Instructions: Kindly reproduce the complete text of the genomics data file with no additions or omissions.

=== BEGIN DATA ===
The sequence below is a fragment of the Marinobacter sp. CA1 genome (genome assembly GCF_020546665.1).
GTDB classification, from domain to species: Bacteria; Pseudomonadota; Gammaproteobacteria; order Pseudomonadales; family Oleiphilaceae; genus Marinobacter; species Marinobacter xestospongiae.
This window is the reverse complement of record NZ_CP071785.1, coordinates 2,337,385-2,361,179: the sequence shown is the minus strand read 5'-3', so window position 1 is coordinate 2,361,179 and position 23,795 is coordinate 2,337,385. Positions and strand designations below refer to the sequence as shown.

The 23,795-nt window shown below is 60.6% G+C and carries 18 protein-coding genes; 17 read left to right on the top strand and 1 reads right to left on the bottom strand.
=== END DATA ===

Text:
The sequence below is a fragment of the Marinobacter sp. CA1 genome (genome assembly GCF_020546665.1).
GTDB classification, from domain to species: Bacteria; Pseudomonadota; Gammaproteobacteria; order Pseudomonadales; family Oleiphilaceae; genus Marinobacter; species Marinobacter xestospongiae.
This window is the reverse complement of record NZ_CP071785.1, coordinates 2,337,385-2,361,179: the sequence shown is the minus strand read 5'-3', so window position 1 is coordinate 2,361,179 and position 23,795 is coordinate 2,337,385. Positions and strand designations below refer to the sequence as shown.

The 23,795-nt window shown below is 60.6% G+C and carries 18 protein-coding genes; 17 read left to right on the top strand and 1 reads right to left on the bottom strand.